"Welcome home, Fa," Elenie said, smiling. Her smile widened and she almost jumped up and down on the spot. "Ma, may I tell him? May I?"

"Tell me what?" Doom asked. Tiarna nodded.

"Jahno wants to give me a betrothal pin!" Elenie squealed.

"Then we have double cause for celebration!" Doom declared.

"You approve?" Elenie breathed, eyes shining. "I thought you didn't like the idea."

"My only concern with this betrothal," Doom told her, "is your happiness, and you appear to be very happy. Know these two things, though, my sweet: if you ever change your mind, I will move the stars to set things right, and if Jahno ever does anything to hurt you, he will have me to deal with."

"He never would, Fa. He loves me."

"Of course he does," Doom said. "And now, forgive me, but I must ask Demmish to join us for tea. I need to hear his report."

"Elenie," Tierna said, "set an extra cup at the table. I must give your father my report, as well."

"Did you manage to solve the ceramic impurity problem?" Doom asked.

"I did," Tierna said, her lips curving into a smile of triumph. "This afternoon, we will alloy the remaining Urgosium into enough armour to outfit the Firebrand. The Urgosium whips remain your exclusive weapon, but incorporating Urgosium into ceramalloy plate will make your flagship safer and stronger than anything else in the galaxy."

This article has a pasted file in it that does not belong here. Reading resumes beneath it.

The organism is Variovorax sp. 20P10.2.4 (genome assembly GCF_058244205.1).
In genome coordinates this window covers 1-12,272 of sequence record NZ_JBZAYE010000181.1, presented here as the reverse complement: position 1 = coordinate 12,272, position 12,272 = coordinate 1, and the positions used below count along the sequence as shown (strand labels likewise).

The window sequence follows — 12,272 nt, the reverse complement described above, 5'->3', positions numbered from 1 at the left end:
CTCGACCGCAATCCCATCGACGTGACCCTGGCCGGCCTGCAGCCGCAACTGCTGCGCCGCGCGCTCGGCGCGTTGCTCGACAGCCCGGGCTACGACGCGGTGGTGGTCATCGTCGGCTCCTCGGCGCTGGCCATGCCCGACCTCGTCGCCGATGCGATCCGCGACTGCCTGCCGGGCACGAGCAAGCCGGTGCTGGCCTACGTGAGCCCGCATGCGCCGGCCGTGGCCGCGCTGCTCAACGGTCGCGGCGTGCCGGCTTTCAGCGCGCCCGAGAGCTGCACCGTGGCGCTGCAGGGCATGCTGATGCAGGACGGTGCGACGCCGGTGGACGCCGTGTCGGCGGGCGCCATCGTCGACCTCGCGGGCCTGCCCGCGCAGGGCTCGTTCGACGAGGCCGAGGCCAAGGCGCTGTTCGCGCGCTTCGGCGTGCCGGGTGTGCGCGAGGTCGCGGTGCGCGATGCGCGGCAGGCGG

"Including the legendary Phoenix," Doom added. "You're a genius, Tierna. I'm a lucky man."



Amidst the humming, almost musical buzz and chime of Nerve Center, 7-Zark-7 took note of the biotelemetry data being transmitted back from the G-Force team and his antennae jumped with alarm. "Oh, my!" he said. "Princess' cerebonic implants aren't functioning at peak potentiality. This could be a real problem..." The robot turned as the access door slid open and an IT team entered, looking for all the world like surgeons in their antistatic suits, gloves and masks.

"Hey, Zark," Lieutenant Morris said, raising a hand in greeting. "Time for your new upload, cyberdude."

"But I'm in the middle of --" Zark began to protest.

"Chief Anderson's orders," Morris chided. "No delays, he said. You really ticked him off, not issuing an alert when you detected that pirate vessel inbound yesterday. We have to get you a little sharper on those early warnings, my little metal man."

"But I have to warn --"

"Not that it's your fault," Morris said, and reached behind Zark's head to flick a switch. The robot's arms went limp and his facial LEDs blinked yellow as Zark powered down into maintenance mode. "It's just your programming. Garbage in, garbage out, as the saying goes," Morris continued. "Chan, you get the top of his head off. Schiavo, pass me the microvac. We might as well clean out any crud that's got into his circuit boards while we're here."